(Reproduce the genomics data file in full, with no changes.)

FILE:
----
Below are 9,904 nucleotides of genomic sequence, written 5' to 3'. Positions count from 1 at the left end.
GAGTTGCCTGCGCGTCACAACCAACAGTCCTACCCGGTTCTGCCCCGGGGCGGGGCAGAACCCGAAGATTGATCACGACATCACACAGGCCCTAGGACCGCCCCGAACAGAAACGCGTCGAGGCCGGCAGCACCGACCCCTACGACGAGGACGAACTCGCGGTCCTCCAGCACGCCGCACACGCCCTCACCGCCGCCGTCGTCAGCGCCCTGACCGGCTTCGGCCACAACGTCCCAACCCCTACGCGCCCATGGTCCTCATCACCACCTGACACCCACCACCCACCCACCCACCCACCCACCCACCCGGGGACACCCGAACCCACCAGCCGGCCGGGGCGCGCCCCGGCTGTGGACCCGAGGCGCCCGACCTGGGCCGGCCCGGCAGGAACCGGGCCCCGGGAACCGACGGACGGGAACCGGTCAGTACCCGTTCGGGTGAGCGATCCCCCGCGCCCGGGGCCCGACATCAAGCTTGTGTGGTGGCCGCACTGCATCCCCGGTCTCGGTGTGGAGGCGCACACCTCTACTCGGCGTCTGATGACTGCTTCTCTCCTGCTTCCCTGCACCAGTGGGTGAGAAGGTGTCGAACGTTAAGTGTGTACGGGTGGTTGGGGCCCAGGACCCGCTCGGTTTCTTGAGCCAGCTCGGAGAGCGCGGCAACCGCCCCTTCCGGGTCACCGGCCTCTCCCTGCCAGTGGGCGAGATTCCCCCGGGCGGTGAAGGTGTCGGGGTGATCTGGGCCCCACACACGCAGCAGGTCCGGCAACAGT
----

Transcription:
Below are 9,904 nucleotides of genomic sequence, written 5' to 3'. Positions count from 1 at the left end.
GAGTTGCCTGCGCGTCACAACCAACAGTCCTACCCGGTTCTGCCCCGGGGCGGGGCAGAACCCGAAGATTGATCACGACATCACACAGGCCCTAGGACCGCCCCGAACAGAAACGCGTCGAGGCCGGCAGCACCGACCCCTACGACGAGGACGAACTCGCGGTCCTCCAGCACGCCGCACACGCCCTCACCGCCGCCGTCGTCAGCGCCCTGACCGGCTTCGGCCACAACGTCCCAACCCCTACGCGCCCATGGTCCTCATCACCACCTGACACCCACCACCCACCCACCCACCCACCCACCCACCCGGGGACACCCGAACCCACCAGCCGGCCGGGGCGCGCCCCGGCTGTGGACCCGAGGCGCCCGACCTGGGCCGGCCCGGCAGGAACCGGGCCCCGGGAACCGACGGACGGGAACCGGTCAGTACCCGTTCGGGTGAGCGATCCCCCGCGCCCGGGGCCCGACATCAAGCTTGTGTGGTGGCCGCACTGCATCCCCGGTCTCGGTGTGGAGGCGCACACCTCTACTCGGCGTCTGATGACTGCTTCTCTCCTGCTTCCCTGCACCAGTGGGTGAGAAGGTGTCGAACGTTAAGTGTGTACGGGTGGTTGGGGCCCAGGACCCGCTCGGTTTCTTGAGCCAGCTCGGAGAGCGCGGCAACCGCCCCTTCCGGGTCACCGGCCTCTCCCTGCCAGTGGGCGAGATTCCCCCGGGCGGTGAAGGTGTCGGGGTGATCTGGGCCCCACACACGCAGCAGGTCCGGCAACAGT